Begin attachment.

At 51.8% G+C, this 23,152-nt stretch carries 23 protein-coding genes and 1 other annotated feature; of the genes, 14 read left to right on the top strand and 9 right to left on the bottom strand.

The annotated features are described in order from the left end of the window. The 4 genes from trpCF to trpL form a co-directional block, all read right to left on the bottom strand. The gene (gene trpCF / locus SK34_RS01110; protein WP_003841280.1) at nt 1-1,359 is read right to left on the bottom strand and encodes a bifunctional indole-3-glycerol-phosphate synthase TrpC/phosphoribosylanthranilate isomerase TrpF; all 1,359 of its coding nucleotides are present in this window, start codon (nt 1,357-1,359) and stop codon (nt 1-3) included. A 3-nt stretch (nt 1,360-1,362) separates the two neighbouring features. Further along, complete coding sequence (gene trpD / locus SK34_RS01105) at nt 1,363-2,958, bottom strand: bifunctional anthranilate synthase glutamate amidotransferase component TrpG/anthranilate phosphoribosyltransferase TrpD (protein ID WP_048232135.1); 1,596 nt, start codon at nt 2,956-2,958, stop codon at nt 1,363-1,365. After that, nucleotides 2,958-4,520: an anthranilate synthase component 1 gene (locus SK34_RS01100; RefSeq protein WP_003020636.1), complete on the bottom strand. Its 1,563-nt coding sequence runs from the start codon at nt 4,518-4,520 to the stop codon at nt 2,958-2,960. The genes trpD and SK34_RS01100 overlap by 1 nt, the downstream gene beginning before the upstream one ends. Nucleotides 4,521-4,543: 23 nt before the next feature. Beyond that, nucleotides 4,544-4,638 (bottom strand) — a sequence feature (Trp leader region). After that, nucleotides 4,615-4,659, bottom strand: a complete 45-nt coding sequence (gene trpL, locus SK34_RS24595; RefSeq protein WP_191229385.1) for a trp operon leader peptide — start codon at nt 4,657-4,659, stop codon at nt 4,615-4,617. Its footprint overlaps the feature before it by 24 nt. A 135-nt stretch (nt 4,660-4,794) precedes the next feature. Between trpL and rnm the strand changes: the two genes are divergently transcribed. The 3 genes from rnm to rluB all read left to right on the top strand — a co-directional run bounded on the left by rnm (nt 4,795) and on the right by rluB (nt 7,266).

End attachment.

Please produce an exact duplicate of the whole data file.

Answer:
At 51.8% G+C, this 23,152-nt stretch carries 23 protein-coding genes and 1 other annotated feature; of the genes, 14 read left to right on the top strand and 9 right to left on the bottom strand.

The annotated features are described in order from the left end of the window. The 4 genes from trpCF to trpL form a co-directional block, all read right to left on the bottom strand. The gene (gene trpCF / locus SK34_RS01110; protein WP_003841280.1) at nt 1-1,359 is read right to left on the bottom strand and encodes a bifunctional indole-3-glycerol-phosphate synthase TrpC/phosphoribosylanthranilate isomerase TrpF; all 1,359 of its coding nucleotides are present in this window, start codon (nt 1,357-1,359) and stop codon (nt 1-3) included. A 3-nt stretch (nt 1,360-1,362) separates the two neighbouring features. Further along, complete coding sequence (gene trpD / locus SK34_RS01105) at nt 1,363-2,958, bottom strand: bifunctional anthranilate synthase glutamate amidotransferase component TrpG/anthranilate phosphoribosyltransferase TrpD (protein ID WP_048232135.1); 1,596 nt, start codon at nt 2,956-2,958, stop codon at nt 1,363-1,365. After that, nucleotides 2,958-4,520: an anthranilate synthase component 1 gene (locus SK34_RS01100; RefSeq protein WP_003020636.1), complete on the bottom strand. Its 1,563-nt coding sequence runs from the start codon at nt 4,518-4,520 to the stop codon at nt 2,958-2,960. The genes trpD and SK34_RS01100 overlap by 1 nt, the downstream gene beginning before the upstream one ends. Nucleotides 4,521-4,543: 23 nt before the next feature. Beyond that, nucleotides 4,544-4,638 (bottom strand) — a sequence feature (Trp leader region). After that, nucleotides 4,615-4,659, bottom strand: a complete 45-nt coding sequence (gene trpL, locus SK34_RS24595; RefSeq protein WP_191229385.1) for a trp operon leader peptide — start codon at nt 4,657-4,659, stop codon at nt 4,615-4,617. Its footprint overlaps the feature before it by 24 nt. A 135-nt stretch (nt 4,660-4,794) precedes the next feature. Between trpL and rnm the strand changes: the two genes are divergently transcribed. The 3 genes from rnm to rluB all read left to right on the top strand — a co-directional run bounded on the left by rnm (nt 4,795) and on the right by rluB (nt 7,266).